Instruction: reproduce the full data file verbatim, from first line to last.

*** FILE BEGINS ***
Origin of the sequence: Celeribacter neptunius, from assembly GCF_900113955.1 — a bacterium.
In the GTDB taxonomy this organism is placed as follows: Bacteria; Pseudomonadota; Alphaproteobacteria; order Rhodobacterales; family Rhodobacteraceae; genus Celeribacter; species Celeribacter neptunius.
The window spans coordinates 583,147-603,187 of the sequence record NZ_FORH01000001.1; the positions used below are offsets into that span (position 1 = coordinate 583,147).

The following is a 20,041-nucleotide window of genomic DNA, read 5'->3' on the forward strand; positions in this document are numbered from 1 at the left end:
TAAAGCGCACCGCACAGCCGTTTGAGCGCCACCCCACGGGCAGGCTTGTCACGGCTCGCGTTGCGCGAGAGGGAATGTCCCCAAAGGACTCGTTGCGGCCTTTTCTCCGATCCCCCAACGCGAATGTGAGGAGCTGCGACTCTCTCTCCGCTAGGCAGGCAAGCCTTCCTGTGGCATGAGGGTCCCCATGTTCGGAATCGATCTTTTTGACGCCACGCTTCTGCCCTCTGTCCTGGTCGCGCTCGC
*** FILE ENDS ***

Origin of the sequence: Celeribacter neptunius, from assembly GCF_900113955.1 — a bacterium.
In the GTDB taxonomy this organism is placed as follows: Bacteria; Pseudomonadota; Alphaproteobacteria; order Rhodobacterales; family Rhodobacteraceae; genus Celeribacter; species Celeribacter neptunius.
The window spans coordinates 583,147-603,187 of the sequence record NZ_FORH01000001.1; the positions used below are offsets into that span (position 1 = coordinate 583,147).

The following is a 20,041-nucleotide window of genomic DNA, read 5'->3' on the forward strand; positions in this document are numbered from 1 at the left end:
TAAAGCGCACCGCACAGCCGTTTGAGCGCCACCCCACGGGCAGGCTTGTCACGGCTCGCGTTGCGCGAGAGGGAATGTCCCCAAAGGACTCGTTGCGGCCTTTTCTCCGATCCCCCAACGCGAATGTGAGGAGCTGCGACTCTCTCTCCGCTAGGCAGGCAAGCCTTCCTGTGGCATGAGGGTCCCCATGTTCGGAATCGATCTTTTTGACGCCACGCTTCTGCCCTCTGTCCTGGTCGCGCTCGC